Some people may look down on supply teachers but they need to realise that one day that might be them sitting in a school staffroom without anyone to say hello to - you never know what the future may bring.
     
  12. becky70

    becky70 New commenter

    [QUOTE="pepper5, post: 12601611, member: Some people may look down on supply teachers but they need to realise that one day that might be them sitting in a school staffroom without anyone to say hello to - you never know what the future may bring.[/QUOTE]
    This a thousand times. I got pushed out of a permanent post. I had to do supply or find work outside teaching asap.
    I got lucky really - a few nice schools where I got plenty of work and eventually leading to a new permanent post.
    That's probably the biggest advantage (assuming you want a permanent post) - seeing schools as they really are before you join longer term.
     
    agathamorse and pepper5 like this.
  13. pepper5

    pepper5 Star commenter

    Hi becky70

    Welcome to the forum.

    The harder you work, the luckier you get.

    Well done for getting a job in a place you enjoy working at.
     
    becky70, agathamorse and JohnJCazorla like this.
  14. becky70

    becky70 New commenter

    Thank you, pepper 5!
     
    pepper5 likes this.
  15. pepper5

    pepper5 Star commenter

    You are welcome - you deserve it. Just remember to help other supply teachers when you see them.
     
    agathamorse likes this.
  16. timson6

    timson6 New commenter

    One of the many disadvantages of supply teaching is lack of pay rises. It's only a job option in the short term because there's no salary progression. I've dipped in any out of supply for 10 years and the pay is still the same £125 a day, as when I started. Was hoping for an increase this Septermber but can see, with school's financial problems, that it's not going to happen, either now or any time soon. At least in permanent jobs there are increments and occasionally, cost of living increases. In supply there's nothing - you're just at the mercy of the agency.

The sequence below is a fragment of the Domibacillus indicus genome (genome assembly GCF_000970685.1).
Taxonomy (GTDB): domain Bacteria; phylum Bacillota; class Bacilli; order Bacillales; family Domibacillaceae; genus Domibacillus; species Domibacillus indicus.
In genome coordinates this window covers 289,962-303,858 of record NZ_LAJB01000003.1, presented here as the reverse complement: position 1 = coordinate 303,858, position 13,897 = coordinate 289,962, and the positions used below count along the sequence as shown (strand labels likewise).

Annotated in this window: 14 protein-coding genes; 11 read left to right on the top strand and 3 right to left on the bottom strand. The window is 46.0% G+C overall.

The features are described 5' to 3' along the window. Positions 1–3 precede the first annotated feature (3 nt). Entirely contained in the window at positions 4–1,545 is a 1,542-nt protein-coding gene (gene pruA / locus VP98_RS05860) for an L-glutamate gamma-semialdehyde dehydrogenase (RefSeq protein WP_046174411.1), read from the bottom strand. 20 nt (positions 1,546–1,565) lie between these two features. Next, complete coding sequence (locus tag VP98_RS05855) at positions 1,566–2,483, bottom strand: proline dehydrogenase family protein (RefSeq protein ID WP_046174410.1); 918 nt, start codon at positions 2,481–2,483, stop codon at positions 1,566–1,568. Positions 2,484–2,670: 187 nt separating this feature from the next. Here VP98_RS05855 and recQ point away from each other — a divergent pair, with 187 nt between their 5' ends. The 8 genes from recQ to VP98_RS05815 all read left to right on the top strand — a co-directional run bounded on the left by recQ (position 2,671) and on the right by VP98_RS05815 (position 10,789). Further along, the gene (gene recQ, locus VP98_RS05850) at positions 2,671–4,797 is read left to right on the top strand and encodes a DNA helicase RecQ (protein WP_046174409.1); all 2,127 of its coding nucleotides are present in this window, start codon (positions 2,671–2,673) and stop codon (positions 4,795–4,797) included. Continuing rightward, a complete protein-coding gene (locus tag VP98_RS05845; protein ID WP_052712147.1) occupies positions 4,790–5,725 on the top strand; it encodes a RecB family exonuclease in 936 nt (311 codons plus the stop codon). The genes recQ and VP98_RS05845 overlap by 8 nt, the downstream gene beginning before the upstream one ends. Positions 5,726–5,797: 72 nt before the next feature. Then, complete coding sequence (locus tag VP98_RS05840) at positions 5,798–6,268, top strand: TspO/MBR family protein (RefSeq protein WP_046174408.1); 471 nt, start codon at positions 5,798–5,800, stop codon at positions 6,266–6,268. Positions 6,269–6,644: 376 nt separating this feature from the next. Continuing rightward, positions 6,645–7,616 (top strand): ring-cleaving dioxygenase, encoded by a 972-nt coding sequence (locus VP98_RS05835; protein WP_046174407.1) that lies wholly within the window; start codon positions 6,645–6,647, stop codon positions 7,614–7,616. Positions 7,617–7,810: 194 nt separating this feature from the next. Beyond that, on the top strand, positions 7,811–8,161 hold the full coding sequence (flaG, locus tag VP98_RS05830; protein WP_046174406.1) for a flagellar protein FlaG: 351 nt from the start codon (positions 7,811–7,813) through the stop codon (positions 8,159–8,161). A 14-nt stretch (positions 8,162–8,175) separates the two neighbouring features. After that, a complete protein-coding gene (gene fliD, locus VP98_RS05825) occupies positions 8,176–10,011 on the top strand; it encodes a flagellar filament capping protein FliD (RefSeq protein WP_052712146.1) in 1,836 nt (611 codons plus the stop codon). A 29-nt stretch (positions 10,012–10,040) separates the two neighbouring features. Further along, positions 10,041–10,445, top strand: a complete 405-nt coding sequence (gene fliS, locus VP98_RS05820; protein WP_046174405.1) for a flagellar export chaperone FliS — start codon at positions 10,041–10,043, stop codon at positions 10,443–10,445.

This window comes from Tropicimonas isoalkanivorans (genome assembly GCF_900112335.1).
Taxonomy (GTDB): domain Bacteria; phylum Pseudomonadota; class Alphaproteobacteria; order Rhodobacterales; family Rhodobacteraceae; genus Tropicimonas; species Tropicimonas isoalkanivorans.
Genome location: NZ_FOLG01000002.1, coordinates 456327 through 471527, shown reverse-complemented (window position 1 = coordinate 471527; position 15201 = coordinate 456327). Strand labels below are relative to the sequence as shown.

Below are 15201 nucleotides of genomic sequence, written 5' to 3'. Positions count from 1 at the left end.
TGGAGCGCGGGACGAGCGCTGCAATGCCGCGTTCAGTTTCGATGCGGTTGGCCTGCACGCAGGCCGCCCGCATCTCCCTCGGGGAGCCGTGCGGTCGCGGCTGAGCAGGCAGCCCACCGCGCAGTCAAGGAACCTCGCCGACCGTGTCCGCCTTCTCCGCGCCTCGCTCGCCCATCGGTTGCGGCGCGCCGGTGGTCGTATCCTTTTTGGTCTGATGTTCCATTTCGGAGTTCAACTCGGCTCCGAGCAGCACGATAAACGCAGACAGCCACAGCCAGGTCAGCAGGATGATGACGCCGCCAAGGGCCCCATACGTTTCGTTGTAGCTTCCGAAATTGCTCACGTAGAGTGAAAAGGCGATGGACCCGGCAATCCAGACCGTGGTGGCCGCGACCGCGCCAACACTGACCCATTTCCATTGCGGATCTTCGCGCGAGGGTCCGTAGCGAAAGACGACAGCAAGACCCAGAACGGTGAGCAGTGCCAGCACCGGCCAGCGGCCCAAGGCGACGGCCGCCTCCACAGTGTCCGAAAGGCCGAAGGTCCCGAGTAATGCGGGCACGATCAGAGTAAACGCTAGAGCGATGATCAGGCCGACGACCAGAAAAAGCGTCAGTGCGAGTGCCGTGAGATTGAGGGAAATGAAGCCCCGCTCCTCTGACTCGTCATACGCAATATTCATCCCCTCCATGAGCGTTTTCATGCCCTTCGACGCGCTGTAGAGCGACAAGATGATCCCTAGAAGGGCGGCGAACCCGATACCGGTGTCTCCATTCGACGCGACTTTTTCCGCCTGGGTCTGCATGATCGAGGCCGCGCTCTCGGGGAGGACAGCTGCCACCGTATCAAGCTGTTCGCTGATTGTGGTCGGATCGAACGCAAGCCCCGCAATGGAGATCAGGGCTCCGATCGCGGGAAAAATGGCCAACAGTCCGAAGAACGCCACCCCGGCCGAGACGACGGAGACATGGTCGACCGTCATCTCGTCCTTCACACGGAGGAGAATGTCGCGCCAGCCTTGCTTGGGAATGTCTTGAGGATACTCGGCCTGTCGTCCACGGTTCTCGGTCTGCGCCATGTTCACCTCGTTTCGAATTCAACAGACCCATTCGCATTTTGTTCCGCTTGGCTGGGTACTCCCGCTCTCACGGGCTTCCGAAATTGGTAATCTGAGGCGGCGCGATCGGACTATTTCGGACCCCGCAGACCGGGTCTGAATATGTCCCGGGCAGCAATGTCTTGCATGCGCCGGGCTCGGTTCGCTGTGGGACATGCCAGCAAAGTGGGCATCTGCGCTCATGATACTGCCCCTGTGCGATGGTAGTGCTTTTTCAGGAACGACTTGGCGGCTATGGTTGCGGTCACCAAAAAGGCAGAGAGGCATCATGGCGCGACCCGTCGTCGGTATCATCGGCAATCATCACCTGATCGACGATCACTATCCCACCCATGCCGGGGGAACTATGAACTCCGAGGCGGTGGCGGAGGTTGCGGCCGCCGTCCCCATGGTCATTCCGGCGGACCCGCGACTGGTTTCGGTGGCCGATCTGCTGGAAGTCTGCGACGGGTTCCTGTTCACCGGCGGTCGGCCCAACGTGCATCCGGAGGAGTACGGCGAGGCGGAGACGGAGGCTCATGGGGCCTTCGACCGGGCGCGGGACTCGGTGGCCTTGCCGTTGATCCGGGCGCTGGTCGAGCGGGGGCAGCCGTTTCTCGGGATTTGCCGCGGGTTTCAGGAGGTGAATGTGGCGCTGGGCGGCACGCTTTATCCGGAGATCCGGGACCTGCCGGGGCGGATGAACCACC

agathamorse likes this.
  17. hammie

    hammie Lead commenter

    except of curse, the agency takes far more than that. Really, we should have set up co ops years ago where supply teaches rotate teaching and running the office in each area.
     
    agathamorse likes this.
  18. JohnJCazorla

    JohnJCazorla Lead commenter

    True but you're not obliged to accept the agency's first offer. If* you have the financial safety to afford a few days, or even weeks, unemployed then you can keep pushing for it to get higher. Start doing it now as more schools are calling agencies and everyone starts realising that decent teachers like you are costing more. The agencies will have been pushing up their rates over the last 10 years.

    * or do I mean IF?
     
    pepper5 and agathamorse like this.
  19. louarmour

    louarmour New commenter

    Hi. I've not had any teaching work this term and I've just been told that I have to jump through compliance hoops again. The thing is they say it is because I have not taught for three months. Worryingly, they say the summer holiday counts as part of the three months so the cut off was in Oct ie Aug, Sept, Oct = 3 months. They are telling me that it is a legal requirement to treat the school holiday as part of that three months. Does anyone know if this Catch 22 idiocy really is a legal requirement?
     
  20. welshwizard

    welshwizard Established commenter Forum guide

    Generally supply work does not include holidays or sickness periods. The compliance rules sound like the agencies own and if you want to work through them - then you have to conform unfortunately. They tend to remember the last person who they placed so it could be with a change of staff ( very frequent in agencies) you have been forgotten. You need to establish a relationship with an individual in the agency.
     
    BYusuf, agathamorse and Lara mfl 05 like this.